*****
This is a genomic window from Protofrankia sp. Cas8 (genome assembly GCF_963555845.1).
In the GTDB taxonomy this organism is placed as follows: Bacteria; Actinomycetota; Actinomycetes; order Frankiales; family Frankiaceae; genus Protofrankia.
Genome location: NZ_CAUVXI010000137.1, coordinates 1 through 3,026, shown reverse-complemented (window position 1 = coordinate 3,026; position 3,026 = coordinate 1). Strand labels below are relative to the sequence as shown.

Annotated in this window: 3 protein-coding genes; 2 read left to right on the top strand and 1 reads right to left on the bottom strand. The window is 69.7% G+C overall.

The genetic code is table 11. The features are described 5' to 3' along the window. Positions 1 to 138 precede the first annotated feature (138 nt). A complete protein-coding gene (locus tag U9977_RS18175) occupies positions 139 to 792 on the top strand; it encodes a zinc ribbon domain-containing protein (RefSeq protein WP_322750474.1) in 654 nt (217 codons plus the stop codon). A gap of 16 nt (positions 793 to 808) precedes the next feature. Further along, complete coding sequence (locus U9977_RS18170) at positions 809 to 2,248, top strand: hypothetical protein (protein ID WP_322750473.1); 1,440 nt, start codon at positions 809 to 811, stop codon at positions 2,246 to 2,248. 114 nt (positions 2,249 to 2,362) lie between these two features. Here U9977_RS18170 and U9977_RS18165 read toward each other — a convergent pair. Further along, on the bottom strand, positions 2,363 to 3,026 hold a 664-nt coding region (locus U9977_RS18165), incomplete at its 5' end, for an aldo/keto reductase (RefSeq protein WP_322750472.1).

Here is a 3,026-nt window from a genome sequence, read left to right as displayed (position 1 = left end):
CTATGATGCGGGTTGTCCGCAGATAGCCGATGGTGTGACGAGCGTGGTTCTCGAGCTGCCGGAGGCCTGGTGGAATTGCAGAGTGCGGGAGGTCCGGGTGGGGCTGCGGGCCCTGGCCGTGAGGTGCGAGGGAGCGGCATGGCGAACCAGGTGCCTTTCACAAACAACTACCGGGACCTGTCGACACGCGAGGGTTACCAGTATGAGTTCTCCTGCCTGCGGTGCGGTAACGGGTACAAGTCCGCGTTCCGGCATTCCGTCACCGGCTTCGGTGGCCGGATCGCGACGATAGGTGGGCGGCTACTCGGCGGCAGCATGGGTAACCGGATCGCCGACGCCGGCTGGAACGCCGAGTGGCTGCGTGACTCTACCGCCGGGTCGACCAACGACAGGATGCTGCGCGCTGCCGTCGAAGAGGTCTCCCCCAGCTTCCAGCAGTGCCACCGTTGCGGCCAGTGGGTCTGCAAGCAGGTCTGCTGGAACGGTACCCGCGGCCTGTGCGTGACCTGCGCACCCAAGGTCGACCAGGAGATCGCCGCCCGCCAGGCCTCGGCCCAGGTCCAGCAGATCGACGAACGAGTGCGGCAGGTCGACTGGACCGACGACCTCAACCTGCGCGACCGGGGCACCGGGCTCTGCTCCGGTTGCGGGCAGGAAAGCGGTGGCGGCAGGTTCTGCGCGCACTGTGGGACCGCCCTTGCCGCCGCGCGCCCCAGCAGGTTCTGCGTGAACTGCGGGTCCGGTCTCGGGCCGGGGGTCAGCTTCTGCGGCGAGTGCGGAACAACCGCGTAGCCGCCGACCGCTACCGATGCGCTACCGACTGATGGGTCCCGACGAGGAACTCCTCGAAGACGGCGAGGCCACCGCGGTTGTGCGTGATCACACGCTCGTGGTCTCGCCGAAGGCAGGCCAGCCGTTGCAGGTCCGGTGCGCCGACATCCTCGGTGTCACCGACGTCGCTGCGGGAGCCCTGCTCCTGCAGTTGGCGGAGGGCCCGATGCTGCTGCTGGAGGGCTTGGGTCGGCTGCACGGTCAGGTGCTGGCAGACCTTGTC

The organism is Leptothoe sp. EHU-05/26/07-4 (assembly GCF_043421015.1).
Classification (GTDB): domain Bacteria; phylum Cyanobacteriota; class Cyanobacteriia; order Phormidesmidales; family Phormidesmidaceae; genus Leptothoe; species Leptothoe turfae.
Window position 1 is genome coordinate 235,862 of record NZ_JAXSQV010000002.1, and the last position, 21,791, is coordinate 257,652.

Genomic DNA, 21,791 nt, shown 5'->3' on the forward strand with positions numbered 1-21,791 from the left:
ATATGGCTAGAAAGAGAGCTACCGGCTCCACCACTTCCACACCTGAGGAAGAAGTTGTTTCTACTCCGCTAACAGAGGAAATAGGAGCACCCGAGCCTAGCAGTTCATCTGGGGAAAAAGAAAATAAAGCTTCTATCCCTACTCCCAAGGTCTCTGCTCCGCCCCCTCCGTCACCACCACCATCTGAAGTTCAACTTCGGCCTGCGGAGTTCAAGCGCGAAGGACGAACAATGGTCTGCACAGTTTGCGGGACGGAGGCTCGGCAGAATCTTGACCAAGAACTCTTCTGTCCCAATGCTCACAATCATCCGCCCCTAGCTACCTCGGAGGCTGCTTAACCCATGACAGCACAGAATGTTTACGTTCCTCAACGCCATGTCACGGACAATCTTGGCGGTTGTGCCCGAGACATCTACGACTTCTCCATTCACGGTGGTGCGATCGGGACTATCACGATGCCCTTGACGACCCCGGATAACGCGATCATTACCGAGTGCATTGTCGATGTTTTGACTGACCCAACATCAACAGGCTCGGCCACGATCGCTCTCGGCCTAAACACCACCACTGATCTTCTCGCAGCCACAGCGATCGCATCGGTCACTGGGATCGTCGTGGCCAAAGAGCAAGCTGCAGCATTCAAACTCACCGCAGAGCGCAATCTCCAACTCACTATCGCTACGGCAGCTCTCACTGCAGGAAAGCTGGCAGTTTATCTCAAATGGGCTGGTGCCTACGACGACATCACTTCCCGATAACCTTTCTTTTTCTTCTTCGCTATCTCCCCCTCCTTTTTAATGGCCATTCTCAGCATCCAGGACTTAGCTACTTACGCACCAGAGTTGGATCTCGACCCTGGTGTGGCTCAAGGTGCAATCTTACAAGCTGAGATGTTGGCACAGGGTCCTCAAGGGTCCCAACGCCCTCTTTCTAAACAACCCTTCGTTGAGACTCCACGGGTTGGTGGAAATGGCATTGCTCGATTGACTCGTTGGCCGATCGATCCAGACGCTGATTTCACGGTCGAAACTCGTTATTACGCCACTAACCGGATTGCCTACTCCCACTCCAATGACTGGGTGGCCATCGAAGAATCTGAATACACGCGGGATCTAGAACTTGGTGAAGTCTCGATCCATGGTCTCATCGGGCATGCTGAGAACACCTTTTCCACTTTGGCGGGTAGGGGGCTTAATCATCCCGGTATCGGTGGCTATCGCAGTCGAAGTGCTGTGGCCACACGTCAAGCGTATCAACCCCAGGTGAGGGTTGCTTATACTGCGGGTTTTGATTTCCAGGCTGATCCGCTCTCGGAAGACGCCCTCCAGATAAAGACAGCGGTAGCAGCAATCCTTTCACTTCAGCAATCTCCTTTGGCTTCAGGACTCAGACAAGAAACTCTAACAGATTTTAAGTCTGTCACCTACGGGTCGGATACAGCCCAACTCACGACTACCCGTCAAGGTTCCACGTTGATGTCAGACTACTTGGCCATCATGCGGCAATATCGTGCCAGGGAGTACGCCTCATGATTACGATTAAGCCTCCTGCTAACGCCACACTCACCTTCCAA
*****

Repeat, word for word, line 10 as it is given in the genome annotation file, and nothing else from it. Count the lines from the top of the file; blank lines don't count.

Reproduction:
Window position 1 is genome coordinate 235,862 of record NZ_JAXSQV010000002.1, and the last position, 21,791, is coordinate 257,652.